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Thaxter, Roland, 1858-1932. Roland Thaxter papers, 1880-1933: A Guide.

Archives of the Farlow Herbarium of Cryptogamic Botany, Botany Libraries, Harvard University
Archives of the Farlow Herbarium of Cryptogamic Botany, Botany Libraries, Harvard University

© President and Fellows of Harvard College

Descriptive Summary

Call No.: far00028
Repository: Archives of the Farlow Herbarium of Cryptogamic Botany, Botany Libraries, Harvard University
Title: Roland Thaxter papers
Date(s): 1880-1933
Quantity: 15.85 linear feet (4 cartons, 33 volumes of bound correspondence, 2 albums, and 1 card file box)
Language of materials: English


The Thaxter collection was donated to the Farlow Reference Library by Mabel Gray Thaxter.

Conditions Governing Use:

The collection is available by appointment for research. Researchers must register and provide two forms of valid photo identification. Please contact botref@oeb.harvard.edu for additional information.

Preferred Citation:

Roland Thaxter papers, Archives of the Farlow Herbarium of Cryptogamic Botany, Harvard University.

Related Materials

Other related material at the Botany Libraries, Harvard University Herbaria:

Biographical Note

Roland Thaxter was born in Newton, Massachusetts, on August 28, 1858, to Levi Lincoln Thaxter and poet Celia Laighton Thaxter. Thaxter's parents nurtured in him an appreciation for the natural world and both have been credited for his unique writing style, marked by detailed descriptions, keen observations, and a dry wit. Thaxter entered Harvard College in 1878 and was awarded an A.B. in biology in 1882. An injury delayed his entry into Harvard Medical School until 1884. In 1886 Thaxter was awarded the Harris Fellowship and left medical school to study under Professor William Gilson Farlow. His work with Farlow prompted him to switch his concentration from entomology to cryptogamic botany. In 1888 Thaxter was awarded M.A. and Ph.D. degrees. Thaxter's first position was researching plant diseases at the Connecticut Agricultural Experiment Station. He returned to Harvard in 1891 to assist Farlow, eventually assuming full responsibility for teaching and research when Farlow retired from teaching in 1896. Thaxter spent over 40 years at Harvard as Assistant Professor, Professor, and Professor Emeritus of Cryptogamic Botany. In that time he taught nearly a thousand students. His most recognized achievement was his extensive research into the Laboulbeniales. Thaxter worked tirelessly to create a comprehensive monograph of the Laboulbeniales, publishing the first volume in 1896 and subsequent volumes in 1908, 1924, 1926, and 1931. At the time of his death he was working on a sixth volume. In spite of poor health Thaxter frequently traveled in the United States as well as to Europe, South America, and the West Indies to study and collect specimens for the Farlow Herbarium. He was a member of numerous prestigious scientific societies in the United States and abroad and was generally held to be one of the greatest mycologists of his age. The genus Thaxteria is named for him, as are several species of fungi and lichens. Thaxter married Mabel Gray Freeman in 1887. They had four children: Charles Eliot, Katherine, Elizabeth ("Betty"), and Edmund Lincoln. Charles Eliot died during Thaxter's yearlong sabbatical in South America in 1905-1906. Roland Thaxter died in Cambridge, Massachusetts, on April 22, 1932.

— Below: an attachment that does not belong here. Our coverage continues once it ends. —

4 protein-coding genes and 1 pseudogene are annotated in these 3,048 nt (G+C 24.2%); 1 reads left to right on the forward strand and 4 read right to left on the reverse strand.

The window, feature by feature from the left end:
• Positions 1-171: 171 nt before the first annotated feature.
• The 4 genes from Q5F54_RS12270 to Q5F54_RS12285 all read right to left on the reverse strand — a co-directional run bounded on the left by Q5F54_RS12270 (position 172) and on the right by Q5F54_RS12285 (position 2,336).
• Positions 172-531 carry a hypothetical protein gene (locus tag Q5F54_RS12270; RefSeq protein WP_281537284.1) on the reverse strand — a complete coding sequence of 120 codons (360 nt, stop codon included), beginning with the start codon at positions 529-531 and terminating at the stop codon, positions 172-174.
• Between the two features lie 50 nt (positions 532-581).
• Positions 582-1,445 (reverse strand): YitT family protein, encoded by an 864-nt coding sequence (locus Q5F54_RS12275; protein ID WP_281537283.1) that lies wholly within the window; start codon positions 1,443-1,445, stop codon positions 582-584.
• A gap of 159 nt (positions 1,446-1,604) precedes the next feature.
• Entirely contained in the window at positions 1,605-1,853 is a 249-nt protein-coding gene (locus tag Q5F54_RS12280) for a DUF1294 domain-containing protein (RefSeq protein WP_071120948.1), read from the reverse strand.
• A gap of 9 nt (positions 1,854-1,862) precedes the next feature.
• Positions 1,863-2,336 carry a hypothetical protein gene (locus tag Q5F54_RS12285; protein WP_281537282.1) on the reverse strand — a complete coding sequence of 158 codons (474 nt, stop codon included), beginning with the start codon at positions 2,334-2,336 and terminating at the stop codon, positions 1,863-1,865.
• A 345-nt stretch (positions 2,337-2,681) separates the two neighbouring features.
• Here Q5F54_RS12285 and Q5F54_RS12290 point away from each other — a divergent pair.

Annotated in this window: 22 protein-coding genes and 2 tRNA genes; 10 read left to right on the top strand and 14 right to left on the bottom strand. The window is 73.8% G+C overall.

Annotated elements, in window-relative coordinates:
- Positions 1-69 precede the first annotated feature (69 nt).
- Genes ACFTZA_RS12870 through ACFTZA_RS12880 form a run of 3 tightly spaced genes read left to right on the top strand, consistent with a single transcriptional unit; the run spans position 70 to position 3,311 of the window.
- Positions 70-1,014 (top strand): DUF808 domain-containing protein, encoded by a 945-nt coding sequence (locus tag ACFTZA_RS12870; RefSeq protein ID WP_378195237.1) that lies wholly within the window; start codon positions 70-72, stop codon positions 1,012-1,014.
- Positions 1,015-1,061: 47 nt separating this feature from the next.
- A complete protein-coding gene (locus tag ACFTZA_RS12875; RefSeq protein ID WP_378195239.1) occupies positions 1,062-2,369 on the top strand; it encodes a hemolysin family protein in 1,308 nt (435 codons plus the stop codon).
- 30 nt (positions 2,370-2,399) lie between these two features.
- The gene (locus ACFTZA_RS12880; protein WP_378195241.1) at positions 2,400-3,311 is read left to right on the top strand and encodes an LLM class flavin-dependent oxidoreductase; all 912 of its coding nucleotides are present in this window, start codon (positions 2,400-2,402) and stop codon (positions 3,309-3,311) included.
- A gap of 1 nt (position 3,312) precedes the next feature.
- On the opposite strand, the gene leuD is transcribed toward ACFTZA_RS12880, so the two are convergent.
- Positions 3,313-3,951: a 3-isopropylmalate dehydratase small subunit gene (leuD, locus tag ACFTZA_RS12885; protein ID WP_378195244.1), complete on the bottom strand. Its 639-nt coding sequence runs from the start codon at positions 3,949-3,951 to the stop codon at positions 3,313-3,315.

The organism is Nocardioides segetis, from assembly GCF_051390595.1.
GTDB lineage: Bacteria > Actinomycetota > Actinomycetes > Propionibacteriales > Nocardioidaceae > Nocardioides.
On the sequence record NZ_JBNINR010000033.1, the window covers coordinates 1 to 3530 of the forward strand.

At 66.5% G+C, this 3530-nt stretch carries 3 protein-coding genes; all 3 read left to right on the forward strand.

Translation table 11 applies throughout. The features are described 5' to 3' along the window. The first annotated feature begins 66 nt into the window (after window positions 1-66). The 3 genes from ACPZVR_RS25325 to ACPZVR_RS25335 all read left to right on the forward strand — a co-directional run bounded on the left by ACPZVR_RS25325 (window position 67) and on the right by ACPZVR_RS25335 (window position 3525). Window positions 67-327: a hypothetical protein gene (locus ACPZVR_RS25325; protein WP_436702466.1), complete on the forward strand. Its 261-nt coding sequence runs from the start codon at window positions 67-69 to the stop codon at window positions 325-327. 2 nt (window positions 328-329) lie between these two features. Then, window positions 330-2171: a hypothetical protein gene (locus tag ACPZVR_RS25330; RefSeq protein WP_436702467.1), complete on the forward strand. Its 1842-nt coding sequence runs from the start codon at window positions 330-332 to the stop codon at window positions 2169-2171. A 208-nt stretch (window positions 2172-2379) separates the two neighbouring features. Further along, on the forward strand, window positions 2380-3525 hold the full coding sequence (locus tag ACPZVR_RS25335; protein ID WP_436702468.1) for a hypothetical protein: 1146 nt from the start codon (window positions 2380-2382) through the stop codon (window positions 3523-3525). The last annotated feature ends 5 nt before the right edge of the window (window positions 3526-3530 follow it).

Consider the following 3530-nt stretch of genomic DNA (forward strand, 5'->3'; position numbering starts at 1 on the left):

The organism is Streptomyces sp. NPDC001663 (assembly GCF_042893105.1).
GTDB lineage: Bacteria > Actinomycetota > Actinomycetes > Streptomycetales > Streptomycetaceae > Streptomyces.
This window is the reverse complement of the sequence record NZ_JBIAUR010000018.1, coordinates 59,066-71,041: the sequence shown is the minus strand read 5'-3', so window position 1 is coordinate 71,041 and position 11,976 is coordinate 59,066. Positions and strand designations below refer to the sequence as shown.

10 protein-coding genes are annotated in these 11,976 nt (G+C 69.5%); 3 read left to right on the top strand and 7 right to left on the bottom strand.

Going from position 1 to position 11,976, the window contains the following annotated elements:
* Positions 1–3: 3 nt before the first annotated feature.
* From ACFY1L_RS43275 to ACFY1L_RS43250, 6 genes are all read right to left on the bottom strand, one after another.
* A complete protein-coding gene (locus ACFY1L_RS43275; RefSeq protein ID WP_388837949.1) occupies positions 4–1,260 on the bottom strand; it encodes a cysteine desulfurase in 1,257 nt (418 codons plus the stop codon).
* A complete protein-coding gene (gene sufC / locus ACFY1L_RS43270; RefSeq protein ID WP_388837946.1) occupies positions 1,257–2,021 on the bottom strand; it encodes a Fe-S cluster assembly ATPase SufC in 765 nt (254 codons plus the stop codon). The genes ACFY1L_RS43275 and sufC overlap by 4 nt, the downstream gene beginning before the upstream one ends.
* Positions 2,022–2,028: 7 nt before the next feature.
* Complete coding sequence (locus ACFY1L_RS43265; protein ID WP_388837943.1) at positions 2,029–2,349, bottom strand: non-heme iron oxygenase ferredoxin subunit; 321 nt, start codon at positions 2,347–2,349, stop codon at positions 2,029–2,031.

Clinton GP. 1936. Biographical Memoir of Roland Thaxter, 1858-1932. Biogr. Mem. Natl. Acad. Sci. U.S.A. 17:55-68.
Weston WH. 1933. Roland Thaxter. Mycologia. 25(2):69-89.

Series Description

The Thaxter papers are divided into 13 series:

Scope and Contents

The Thaxter papers contain correspondence, notebooks, plant specimens, lists and photographs of specimens, photographs and paper ephemera from Thaxter's travels, receipts, a commemorative album, manuscript proofs, research materials, and original drawings and plates for publication. Materials primarily relate to Thaxter's work as a cryptogamic botanist and instructor at Harvard.

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